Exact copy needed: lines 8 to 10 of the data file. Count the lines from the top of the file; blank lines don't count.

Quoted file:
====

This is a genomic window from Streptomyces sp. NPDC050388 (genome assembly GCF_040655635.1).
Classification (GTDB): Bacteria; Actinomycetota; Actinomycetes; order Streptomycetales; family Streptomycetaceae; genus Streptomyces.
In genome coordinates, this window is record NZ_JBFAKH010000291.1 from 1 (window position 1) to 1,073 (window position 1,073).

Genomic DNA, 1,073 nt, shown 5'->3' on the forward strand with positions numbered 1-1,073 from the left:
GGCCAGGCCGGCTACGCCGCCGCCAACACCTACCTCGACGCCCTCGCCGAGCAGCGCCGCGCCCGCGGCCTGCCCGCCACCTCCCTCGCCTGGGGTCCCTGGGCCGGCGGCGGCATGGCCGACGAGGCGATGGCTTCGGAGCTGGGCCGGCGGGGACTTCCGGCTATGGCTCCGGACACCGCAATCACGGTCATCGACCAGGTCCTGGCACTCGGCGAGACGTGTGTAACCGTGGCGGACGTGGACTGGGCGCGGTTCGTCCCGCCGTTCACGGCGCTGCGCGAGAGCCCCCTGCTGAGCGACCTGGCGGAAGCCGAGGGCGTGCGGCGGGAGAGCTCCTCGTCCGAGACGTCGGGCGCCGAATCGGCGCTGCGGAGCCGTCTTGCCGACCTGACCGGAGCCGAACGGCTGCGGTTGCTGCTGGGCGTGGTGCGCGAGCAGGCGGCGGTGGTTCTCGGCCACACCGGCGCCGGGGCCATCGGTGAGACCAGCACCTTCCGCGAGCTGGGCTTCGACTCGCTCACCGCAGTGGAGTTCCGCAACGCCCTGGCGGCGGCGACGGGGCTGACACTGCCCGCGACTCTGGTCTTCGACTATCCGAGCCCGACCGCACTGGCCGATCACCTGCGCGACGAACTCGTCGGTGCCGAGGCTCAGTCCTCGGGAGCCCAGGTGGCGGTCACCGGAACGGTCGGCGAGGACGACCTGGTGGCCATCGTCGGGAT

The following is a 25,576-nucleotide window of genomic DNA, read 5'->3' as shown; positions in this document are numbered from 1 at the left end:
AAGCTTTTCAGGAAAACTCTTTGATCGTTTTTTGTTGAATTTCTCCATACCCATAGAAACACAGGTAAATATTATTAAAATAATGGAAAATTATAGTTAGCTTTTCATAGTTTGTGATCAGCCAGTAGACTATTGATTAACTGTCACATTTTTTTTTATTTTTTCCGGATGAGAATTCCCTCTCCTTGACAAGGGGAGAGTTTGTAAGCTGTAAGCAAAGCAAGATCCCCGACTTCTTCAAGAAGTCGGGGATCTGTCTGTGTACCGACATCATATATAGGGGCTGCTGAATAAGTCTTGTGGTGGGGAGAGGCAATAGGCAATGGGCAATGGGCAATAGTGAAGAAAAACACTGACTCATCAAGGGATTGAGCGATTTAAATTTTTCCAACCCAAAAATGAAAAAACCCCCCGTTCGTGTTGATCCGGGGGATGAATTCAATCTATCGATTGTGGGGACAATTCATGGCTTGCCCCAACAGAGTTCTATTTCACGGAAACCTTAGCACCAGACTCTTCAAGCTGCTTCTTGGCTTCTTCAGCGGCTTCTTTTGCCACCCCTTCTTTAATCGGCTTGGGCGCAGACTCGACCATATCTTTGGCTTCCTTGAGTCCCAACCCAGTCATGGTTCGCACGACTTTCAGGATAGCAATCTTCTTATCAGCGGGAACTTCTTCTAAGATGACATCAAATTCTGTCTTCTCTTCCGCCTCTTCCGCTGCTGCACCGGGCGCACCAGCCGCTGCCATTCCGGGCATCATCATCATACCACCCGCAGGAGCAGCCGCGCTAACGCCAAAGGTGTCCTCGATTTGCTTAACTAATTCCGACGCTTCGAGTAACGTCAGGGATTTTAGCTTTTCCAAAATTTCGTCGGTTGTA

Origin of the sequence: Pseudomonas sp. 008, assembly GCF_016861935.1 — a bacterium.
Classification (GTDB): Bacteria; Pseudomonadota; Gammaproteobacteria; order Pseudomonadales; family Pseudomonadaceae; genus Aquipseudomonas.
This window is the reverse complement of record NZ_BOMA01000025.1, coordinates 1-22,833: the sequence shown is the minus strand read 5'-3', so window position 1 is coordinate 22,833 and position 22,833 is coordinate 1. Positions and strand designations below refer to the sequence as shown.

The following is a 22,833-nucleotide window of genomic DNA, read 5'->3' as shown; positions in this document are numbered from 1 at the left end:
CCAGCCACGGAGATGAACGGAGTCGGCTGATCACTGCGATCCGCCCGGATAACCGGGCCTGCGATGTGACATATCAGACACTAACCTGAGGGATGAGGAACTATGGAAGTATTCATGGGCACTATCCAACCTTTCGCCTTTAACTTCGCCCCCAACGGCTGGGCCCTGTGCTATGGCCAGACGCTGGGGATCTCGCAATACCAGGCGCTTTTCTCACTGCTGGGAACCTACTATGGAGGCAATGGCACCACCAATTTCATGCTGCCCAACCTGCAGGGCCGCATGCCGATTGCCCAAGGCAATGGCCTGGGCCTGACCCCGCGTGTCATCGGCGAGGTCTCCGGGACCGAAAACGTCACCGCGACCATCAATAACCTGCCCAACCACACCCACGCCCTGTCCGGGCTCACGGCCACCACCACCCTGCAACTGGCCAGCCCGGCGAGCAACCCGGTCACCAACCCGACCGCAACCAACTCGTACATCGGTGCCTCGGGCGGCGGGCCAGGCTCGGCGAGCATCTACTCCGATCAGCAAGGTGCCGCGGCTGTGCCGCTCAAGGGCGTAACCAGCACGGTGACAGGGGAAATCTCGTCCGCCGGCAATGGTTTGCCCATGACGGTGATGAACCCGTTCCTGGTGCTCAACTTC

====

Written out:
Origin of the sequence: Pseudomonas sp. 008, assembly GCF_016861935.1 — a bacterium.
Classification (GTDB): Bacteria; Pseudomonadota; Gammaproteobacteria; order Pseudomonadales; family Pseudomonadaceae; genus Aquipseudomonas.
This window is the reverse complement of record NZ_BOMA01000025.1, coordinates 1-22,833: the sequence shown is the minus strand read 5'-3', so window position 1 is coordinate 22,833 and position 22,833 is coordinate 1. Positions and strand designations below refer to the sequence as shown.